The Importance of Diabetic Foot Exams

Diabetic Foot Exam

"November is National Diabetes Month. As I mentioned in my last post, there are 4 things that need to be done at least yearly by every patient with diabetes. Today we are going to talk about the importance of a foot exam. Because even well controlled sugars stay above the normal range, damage can happen to your nerves. Just like the small blood vessels in the eyes, the small nerves in the hands and feet are damaged first. This can lead to numbness, burning and tingling (called neuropathy) in the hands and feet. It can also lead to a loss of sensation. Pressure is usually the last thing to be affected, and that is why you can feel your feet when you put on your shoes. On the other hand, light touch, vibration sense and temperature can be affected and can be difficult to notice, especially in the beginning. Every year, you need to remove both of your shoes (and socks), so your provider can examine your feet. This involves taking a close look at areas that are difficult for some patients to see. We are looking for sores, calluses, changes in your nails, deformities (like bunions) and changes in the skin (dryness, rashes, etc.). The other thing we will do is test your sensation with a tool called a monofilament. If there are areas where you cannot feel the monofilament when it is pressed on the skin of your toes/feet, you are at increased risk of getting a cut, or a sore in an area that is not immediately noticeable. That, in turn, can lead to a worsening infection – what is often called a “diabetic foot ulcer”. If left untreated, a diabetic ulcer can progress to gangrene, or osteomyelitis (bone infection); and that can lead to an amputation. Approximately 200,000 lower extremity amputations happened in the United States last year from diabetes related infections. However, the earlier the infection was found and treated, the less likely an amputation was to occur. In addition, good preventative care can make all the difference. Wear comfortable, well fitted shoes, do not go barefoot – especially outside, keep your feet cool and dry (even if that means changing socks during the day), take a close look at your feet each night, and have your feet examined by your healthcare provider at least once a year. In my next post I will discuss how a urine test can reveal your kidney health in a way that a blood test cannot."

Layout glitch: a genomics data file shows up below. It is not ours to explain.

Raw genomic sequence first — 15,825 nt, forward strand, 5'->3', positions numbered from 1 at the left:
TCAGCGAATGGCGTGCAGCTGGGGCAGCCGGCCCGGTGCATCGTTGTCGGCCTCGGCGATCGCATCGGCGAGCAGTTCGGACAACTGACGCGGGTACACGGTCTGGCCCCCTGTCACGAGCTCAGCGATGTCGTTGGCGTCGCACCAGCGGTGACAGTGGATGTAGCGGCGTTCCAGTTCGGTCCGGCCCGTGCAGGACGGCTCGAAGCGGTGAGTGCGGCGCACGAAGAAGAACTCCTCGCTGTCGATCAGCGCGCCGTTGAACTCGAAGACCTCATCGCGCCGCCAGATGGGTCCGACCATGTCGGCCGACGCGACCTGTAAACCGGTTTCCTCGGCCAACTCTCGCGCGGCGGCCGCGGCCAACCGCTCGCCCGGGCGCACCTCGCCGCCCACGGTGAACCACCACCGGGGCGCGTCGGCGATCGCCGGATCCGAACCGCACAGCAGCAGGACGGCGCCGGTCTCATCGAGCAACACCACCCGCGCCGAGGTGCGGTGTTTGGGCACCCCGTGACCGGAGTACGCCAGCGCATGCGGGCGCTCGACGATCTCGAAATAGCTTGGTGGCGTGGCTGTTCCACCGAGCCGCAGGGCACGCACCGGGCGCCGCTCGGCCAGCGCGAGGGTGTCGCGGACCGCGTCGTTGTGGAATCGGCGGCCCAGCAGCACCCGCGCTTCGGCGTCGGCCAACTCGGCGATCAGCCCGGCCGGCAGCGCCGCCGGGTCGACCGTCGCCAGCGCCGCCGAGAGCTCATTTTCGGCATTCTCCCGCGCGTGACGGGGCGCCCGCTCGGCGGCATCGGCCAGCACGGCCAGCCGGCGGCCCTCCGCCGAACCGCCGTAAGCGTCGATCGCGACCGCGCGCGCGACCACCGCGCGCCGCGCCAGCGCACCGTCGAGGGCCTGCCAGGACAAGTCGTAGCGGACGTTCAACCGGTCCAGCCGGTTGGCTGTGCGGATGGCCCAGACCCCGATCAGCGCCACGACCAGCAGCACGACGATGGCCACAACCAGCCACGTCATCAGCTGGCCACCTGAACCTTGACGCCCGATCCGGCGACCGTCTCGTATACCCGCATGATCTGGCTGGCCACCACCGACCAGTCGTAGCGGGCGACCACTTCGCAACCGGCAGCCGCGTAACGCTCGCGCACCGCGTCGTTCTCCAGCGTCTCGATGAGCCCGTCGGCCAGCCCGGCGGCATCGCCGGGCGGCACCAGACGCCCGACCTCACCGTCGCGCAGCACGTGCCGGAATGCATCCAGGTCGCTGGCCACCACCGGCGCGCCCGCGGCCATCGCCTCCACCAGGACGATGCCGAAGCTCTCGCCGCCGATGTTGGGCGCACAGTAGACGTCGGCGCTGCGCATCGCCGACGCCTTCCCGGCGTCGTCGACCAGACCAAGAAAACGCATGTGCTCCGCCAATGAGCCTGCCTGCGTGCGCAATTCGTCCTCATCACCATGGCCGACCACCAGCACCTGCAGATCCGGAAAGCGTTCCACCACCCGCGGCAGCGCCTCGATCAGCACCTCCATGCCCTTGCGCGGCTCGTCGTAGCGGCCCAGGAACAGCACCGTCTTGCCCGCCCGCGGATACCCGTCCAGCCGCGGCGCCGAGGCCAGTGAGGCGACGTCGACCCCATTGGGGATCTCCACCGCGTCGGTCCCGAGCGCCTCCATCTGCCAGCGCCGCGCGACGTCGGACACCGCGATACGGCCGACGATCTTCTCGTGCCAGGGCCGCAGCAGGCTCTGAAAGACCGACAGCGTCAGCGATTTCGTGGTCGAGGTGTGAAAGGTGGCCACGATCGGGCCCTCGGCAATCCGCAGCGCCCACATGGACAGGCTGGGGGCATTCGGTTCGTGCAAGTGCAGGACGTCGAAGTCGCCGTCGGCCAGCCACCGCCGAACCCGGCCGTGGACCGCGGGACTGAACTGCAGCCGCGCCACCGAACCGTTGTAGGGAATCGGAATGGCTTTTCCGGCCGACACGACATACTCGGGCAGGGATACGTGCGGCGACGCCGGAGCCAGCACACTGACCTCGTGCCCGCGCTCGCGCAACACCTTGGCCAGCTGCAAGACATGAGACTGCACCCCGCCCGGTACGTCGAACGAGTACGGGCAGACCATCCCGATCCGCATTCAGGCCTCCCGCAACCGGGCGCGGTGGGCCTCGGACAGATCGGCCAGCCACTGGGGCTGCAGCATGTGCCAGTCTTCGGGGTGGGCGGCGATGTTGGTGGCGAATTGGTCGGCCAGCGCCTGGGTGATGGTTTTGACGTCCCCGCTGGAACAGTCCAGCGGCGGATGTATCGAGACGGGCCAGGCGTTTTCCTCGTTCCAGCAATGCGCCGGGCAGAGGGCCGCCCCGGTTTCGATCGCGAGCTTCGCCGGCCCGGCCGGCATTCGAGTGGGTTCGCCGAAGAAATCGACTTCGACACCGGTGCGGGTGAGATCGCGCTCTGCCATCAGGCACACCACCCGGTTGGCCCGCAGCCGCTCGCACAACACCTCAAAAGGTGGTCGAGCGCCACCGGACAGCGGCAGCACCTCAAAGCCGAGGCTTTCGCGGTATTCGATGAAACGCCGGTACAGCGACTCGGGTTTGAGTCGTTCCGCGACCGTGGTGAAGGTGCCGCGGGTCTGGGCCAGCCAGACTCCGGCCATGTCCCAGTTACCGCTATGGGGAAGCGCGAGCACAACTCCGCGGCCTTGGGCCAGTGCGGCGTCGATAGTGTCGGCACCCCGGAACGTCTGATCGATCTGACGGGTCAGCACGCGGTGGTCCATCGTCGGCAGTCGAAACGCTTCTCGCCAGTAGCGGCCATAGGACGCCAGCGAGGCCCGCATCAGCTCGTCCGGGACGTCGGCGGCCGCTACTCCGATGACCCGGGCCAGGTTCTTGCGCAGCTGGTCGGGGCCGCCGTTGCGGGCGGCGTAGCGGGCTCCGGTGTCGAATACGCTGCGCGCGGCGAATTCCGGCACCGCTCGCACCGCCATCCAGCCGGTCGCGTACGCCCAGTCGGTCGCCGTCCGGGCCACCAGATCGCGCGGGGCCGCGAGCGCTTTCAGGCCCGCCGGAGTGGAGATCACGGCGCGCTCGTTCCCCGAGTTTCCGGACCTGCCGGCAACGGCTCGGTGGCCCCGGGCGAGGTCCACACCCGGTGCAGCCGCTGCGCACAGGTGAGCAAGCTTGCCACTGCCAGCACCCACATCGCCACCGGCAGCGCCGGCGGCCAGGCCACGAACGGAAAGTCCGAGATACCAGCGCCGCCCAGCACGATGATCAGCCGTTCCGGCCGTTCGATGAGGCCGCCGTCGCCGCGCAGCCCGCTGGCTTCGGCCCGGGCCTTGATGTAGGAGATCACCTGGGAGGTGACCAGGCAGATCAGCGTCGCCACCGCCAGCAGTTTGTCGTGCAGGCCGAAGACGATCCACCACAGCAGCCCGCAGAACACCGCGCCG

- Craig Kopecky, MD

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